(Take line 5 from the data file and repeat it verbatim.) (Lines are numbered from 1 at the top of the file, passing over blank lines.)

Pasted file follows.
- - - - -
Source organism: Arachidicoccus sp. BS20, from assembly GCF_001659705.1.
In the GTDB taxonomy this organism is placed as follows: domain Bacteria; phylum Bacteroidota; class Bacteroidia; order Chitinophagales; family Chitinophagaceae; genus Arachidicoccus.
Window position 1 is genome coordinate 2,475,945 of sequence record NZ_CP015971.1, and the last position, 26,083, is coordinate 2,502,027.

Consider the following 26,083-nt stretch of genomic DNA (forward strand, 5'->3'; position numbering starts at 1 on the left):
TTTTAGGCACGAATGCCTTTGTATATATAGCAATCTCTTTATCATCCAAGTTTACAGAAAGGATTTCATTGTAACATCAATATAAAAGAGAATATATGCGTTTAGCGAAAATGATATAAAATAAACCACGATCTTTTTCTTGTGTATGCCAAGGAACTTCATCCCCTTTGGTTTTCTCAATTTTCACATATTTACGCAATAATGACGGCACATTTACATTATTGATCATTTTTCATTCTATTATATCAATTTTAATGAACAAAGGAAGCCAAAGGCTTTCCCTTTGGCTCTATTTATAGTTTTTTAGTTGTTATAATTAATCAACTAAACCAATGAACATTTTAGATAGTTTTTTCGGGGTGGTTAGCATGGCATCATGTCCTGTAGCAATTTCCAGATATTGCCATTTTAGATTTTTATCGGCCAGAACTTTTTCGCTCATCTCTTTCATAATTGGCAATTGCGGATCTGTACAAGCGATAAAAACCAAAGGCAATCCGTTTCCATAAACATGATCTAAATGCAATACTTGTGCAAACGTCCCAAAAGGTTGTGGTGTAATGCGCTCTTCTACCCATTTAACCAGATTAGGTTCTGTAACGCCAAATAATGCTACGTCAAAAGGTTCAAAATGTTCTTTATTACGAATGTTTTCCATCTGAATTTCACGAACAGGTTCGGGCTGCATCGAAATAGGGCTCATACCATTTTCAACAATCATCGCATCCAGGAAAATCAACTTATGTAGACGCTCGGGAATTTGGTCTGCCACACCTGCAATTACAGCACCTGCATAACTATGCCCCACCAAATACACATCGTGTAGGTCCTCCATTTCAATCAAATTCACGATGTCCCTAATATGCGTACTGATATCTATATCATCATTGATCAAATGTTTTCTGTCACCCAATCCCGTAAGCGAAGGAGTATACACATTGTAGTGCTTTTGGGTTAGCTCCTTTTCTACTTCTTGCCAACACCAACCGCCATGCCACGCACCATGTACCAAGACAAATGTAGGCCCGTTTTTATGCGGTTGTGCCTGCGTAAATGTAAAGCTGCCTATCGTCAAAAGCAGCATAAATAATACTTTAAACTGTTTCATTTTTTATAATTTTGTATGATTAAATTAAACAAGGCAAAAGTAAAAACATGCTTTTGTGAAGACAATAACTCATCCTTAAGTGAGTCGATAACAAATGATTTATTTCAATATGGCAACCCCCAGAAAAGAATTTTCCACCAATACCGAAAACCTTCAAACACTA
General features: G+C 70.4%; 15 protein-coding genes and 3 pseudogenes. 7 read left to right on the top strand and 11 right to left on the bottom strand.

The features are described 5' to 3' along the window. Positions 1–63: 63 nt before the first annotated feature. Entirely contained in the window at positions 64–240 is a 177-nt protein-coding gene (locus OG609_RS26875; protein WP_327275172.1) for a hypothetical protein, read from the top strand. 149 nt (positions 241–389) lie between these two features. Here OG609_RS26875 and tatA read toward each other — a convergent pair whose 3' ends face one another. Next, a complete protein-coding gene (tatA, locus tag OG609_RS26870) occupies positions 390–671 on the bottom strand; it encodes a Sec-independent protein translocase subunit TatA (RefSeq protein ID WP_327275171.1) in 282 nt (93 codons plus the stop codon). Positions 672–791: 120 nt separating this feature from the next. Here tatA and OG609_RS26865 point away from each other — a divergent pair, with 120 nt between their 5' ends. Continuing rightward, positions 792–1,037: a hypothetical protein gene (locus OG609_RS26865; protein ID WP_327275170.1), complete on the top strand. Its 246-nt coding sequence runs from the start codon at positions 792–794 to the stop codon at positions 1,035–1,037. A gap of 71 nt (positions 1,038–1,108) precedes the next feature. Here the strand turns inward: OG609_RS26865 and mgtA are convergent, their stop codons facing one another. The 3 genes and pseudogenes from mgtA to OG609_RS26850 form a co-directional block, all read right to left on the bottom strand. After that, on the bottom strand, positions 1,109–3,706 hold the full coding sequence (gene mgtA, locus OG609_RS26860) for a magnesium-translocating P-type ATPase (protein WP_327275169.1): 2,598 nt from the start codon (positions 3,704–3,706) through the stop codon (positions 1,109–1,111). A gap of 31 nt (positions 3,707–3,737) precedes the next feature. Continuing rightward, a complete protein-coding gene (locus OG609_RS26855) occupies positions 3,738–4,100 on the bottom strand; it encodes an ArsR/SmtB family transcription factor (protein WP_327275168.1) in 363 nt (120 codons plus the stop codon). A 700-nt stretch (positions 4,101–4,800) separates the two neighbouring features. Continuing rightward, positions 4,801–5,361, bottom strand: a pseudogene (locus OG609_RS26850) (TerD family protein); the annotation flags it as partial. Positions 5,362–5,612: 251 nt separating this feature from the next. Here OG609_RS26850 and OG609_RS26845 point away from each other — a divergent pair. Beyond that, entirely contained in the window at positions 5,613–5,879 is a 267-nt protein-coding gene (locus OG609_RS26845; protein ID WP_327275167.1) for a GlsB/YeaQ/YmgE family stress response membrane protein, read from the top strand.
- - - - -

TTTTAGGCACGAATGCCTTTGTATATATAGCAATCTCTTTATCATCCAAGTTTACAGAAAGGATTTCATTGTAACATCAATATAAAAGAGAATATATGCGTTTAGCGAAAATGATATAAAATAAACCACGATCTTTTTCTTGTGTATGCCAAGGAACTTCATCCCCTTTGGTTTTCTCAATTTTCACATATTTACGCAATAATGACGGCACATTTACATTATTGATCATTTTTCATTCTATTATATCAATTTTAATGAACAAAGGAAGCCAAAGGCTTTCCCTTTGGCTCTATTTATAGTTTTTTAGTTGTTATAATTAATCAACTAAACCAATGAACATTTTAGATAGTTTTTTCGGGGTGGTTAGCATGGCATCATGTCCTGTAGCAATTTCCAGATATTGCCATTTTAGATTTTTATCGGCCAGAACTTTTTCGCTCATCTCTTTCATAATTGGCAATTGCGGATCTGTACAAGCGATAAAAACCAAAGGCAATCCGTTTCCATAAACATGATCTAAATGCAATACTTGTGCAAACGTCCCAAAAGGTTGTGGTGTAATGCGCTCTTCTACCCATTTAACCAGATTAGGTTCTGTAACGCCAAATAATGCTACGTCAAAAGGTTCAAAATGTTCTTTATTACGAATGTTTTCCATCTGAATTTCACGAACAGGTTCGGGCTGCATCGAAATAGGGCTCATACCATTTTCAACAATCATCGCATCCAGGAAAATCAACTTATGTAGACGCTCGGGAATTTGGTCTGCCACACCTGCAATTACAGCACCTGCATAACTATGCCCCACCAAATACACATCGTGTAGGTCCTCCATTTCAATCAAATTCACGATGTCCCTAATATGCGTACTGATATCTATATCATCATTGATCAAATGTTTTCTGTCACCCAATCCCGTAAGCGAAGGAGTATACACATTGTAGTGCTTTTGGGTTAGCTCCTTTTCTACTTCTTGCCAACACCAACCGCCATGCCACGCACCATGTACCAAGACAAATGTAGGCCCGTTTTTATGCGGTTGTGCCTGCGTAAATGTAAAGCTGCCTATCGTCAAAAGCAGCATAAATAATACTTTAAACTGTTTCATTTTTTATAATTTTGTATGATTAAATTAAACAAGGCAAAAGTAAAAACATGCTTTTGTGAAGACAATAACTCATCCTTAAGTGAGTCGATAACAAATGATTTATTTCAATATGGCAACCCCCAGAAAAGAATTTTCCACCAATACCGAAAACCTTCAAACACTA